With 40+ years of experience and recognition from national health organizations, including the National Stroke Association and Harvard Health Publications, we can say that LifeFone is a heavy hitter in the medical alert industry.1
We tested the system, and we found that their customer service lived up to their claims — the employees we spoke with were professional, kind, and readily available to answer questions and troubleshoot issues with us. While their response times weren’t the fastest we’ve encountered (that accolade goes to Philips Lifeline), we think the affordability and value of LifeFone’s alert systems make them a great choice for budget-conscious seniors.
Couples and individuals who live with another family member may like the fact that LifeFone covers spouses or second users for no additional fee. Here’s why we think the At-Home & On-the-Go GPS system is a great option, especially for senior couples.
We called LifeFone to find out what system would best meet our needs. The customer care rep started by asking us a few questions. Do we have a landline? No. Do we have AT&T cellular service in our area?2 We didn’t know, since our cell phone provider is T-Mobile. She looked it up on a coverage map and found that, yes, we do. Did we want a system that worked only at home, or a mobile one we could take with us away from home? We wanted both.
FYI: You don’t need a landline or a cell phone to use LifeFone’s at-home cellular system or mobile device, since both units use LifeFone’s cellular service, not yours. They work anywhere in the U.S. that there is AT&T cellular coverage.3
The LifeFone rep recommended the At-Home & On-the-Go GPS system, which works pretty much anywhere in the U.S. It includes a base station that works with a wristband or pendant and a mobile device, so it’s like getting two systems for the price of one. We chose the wristband, since we think it’s sportier and more convenient than wearing a bulky pendant around our neck. Not that pendants are all bad; in fact, we tested and reviewed the best alert pendants on the market.
A few days later, our LifeFone arrived at our doorstep. And we liked how it came neatly packed into a compact box, with a spot for each component and the manuals and registration paperwork tucked into an envelope. It made it very easy to see what was what.
Set up was simple and straightforward, except for one minor thing: the power cord was a bit short. This was a problem for us because the base unit must be placed in a central location in our home that is also away from any appliances that make noise and any place it could get wet. So that ruled out the kitchen and a table that was near a window we like to open now and then.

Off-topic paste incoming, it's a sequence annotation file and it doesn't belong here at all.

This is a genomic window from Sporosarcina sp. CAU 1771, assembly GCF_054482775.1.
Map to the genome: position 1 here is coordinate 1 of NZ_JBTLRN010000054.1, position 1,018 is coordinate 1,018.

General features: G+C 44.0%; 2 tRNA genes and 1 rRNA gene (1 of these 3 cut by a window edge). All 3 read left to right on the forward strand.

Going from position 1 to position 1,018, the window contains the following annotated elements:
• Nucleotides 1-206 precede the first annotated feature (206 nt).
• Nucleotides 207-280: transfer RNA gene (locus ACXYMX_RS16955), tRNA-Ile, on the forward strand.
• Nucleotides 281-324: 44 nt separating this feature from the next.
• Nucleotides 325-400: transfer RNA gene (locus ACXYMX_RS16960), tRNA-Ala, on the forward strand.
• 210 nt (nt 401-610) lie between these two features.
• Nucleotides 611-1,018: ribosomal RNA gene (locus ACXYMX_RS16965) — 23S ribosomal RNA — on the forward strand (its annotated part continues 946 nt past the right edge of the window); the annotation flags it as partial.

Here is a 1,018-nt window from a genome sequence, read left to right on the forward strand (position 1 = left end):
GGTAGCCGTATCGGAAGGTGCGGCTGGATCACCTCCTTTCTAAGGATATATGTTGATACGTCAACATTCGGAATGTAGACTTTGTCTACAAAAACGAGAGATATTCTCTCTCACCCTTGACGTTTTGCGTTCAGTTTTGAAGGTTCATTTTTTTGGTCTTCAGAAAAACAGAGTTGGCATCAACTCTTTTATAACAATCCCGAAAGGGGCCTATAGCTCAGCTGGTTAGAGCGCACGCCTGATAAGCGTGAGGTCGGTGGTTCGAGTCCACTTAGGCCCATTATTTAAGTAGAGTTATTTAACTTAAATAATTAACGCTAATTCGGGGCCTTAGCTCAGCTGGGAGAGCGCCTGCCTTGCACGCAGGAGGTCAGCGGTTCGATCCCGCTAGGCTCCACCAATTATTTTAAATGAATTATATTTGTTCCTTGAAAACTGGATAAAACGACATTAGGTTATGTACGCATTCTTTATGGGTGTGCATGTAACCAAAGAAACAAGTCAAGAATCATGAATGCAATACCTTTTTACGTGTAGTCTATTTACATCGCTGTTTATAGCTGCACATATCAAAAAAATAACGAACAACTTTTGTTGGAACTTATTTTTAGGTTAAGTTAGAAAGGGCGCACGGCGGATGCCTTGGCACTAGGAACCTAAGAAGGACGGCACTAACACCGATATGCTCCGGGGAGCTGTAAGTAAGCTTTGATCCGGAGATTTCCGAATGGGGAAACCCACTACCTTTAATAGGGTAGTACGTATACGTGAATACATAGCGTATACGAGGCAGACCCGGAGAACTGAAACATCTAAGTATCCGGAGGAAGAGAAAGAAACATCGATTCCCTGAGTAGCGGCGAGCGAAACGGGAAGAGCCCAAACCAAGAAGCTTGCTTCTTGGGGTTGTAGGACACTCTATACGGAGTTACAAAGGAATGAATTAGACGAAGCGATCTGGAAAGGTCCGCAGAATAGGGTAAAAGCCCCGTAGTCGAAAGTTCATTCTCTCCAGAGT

We ended up putting it in our dining room on the second floor of our multilevel home. When we noticed the cell signal was only one bar, we tried another spot, but it didn’t seem to make much difference. We’ll talk more about the cell signal in just a bit; but we had no problems connecting to LifeFone’s monitoring center. However, if you’re searching for a cellular unit, we’ve also tried out the top cellular alert systems out there.
Pro Tip: You might need to use an extension cord to position the base unit in a central spot in your home, away from moisture and big appliances, and in a place that also receives a cell signal. This holds true for all in-home alert systems.
We were impressed with the display on the LifeFone base unit. It shows the date, time, indoor temperature, and the strength of the cell signal. And, exactly as the manual said, the display automatically updated to the current location a few seconds after we plugged it in. Just like magic!
One small complaint about the otherwise excellent User’s Guide: Step 2 says “Call to Activate!” and lists an 800 number. So we dutifully called that number, only to be told by the customer service rep that what we were actually supposed to do was initiate a call by pressing the “Test” button on the base unit. That worked just fine, in less than 20 seconds.
Be aware, though, that the response time from a live operator can be considerably longer. Our first time pressing the wristband help button, it took a full 1 minute, 21 seconds for an operator to pick up the call. In our experience, that’s about three times longer than the typical response time. It could’ve been an off day, though.